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Home >Market >Mark-to-market >CERC order lights up Adani Power, but creates moral hazard

Have power sector investors popped the champagne too soon? Adani Power Ltd shares gained as much as 15% during Wednesday after a unique Central Electricity Regulatory Commission (CERC) order. The regulator paved the way for a temporary compensation package as Adani was making losses on its contracts to supply electricity to Gujarat and Haryana utilities.

On the face of it, the order is a big reprieve for Adani. The company has been making losses for the past five straight quarters. Much of it has to do with under recoveries on the 2,420 megawatts (MW) Mundra capacity (nearly half its total), where fuel costs went haywire after an Indonesian export tax and exceeded the contract supply price. So, any tariff hike or compensation package, however temporary it is, comes as a relief.

An Edelweiss Securities Ltd report estimates that a 10 paise per unit hike would increase Adani’s profit before tax by 170 crore, a 10% increase for its recent fiscal 2014 estimates. Daiwa Capital Markets is more optimistic, predicting a 24% increase in fiscal 2014 net profit for the same quantum of hike; however, its forecasts are about 17% lower than the Bloomberg consensus.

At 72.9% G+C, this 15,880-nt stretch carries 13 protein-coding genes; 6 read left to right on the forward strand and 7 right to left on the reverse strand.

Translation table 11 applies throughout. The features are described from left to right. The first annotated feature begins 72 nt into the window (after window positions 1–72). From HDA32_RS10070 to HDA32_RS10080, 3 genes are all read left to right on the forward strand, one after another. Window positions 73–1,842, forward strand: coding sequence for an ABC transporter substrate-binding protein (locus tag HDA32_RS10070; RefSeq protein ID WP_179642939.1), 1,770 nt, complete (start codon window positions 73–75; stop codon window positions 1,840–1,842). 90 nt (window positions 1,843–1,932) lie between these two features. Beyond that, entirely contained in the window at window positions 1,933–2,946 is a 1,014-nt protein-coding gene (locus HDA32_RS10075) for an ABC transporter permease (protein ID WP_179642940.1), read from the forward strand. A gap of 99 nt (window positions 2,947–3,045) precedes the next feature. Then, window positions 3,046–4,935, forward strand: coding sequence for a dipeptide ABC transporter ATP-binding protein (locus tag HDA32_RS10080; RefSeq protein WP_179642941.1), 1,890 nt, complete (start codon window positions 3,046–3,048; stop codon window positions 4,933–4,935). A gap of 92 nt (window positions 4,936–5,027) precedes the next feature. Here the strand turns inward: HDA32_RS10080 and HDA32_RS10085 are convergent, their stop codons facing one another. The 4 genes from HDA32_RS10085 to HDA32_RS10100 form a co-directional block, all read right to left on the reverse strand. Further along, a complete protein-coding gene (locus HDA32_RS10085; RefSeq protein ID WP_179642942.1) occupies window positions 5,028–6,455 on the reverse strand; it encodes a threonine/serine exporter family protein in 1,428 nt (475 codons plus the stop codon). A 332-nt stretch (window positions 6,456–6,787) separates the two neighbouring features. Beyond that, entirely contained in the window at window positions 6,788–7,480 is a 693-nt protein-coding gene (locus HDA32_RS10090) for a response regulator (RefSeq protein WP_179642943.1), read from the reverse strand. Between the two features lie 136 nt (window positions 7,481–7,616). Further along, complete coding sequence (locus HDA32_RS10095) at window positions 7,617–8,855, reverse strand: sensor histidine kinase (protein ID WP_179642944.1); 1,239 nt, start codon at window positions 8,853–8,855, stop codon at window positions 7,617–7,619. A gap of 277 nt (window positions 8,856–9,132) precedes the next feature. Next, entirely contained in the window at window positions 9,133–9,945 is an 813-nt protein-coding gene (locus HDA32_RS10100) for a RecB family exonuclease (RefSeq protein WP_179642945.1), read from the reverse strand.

Secondly, CERC has laid some conditions that could lead to hard and bitter negotiations. It has asked the committee to consider the net profit earned from the Indonesia coal mines to the extent of coal being supplied to Mundra. Secondly, it has raised the possibility of sharing revenues from merchant power sales of Mundra (i.e. beyond the contracted quantity). Buyers could ask to lock return on equity for the company at a certain level, even zero. Perhaps, Adani would have been better off in case the CERC let it scrap these contracts.

The outcome is likely to take some time as the utilities can challenge the CERC order at the appellate tribunal.

Investors are cheering the CERC’s judgement now. It has certainly revived sentiments in the power sector and could lead to the creation of a generic compensation formula for such disputes. Shares of Tata Power Co. Ltd, which faces a similar problem, have risen as investors expect a favourable judgement for this company too. In the long run, however, CERC has created a moral hazard.

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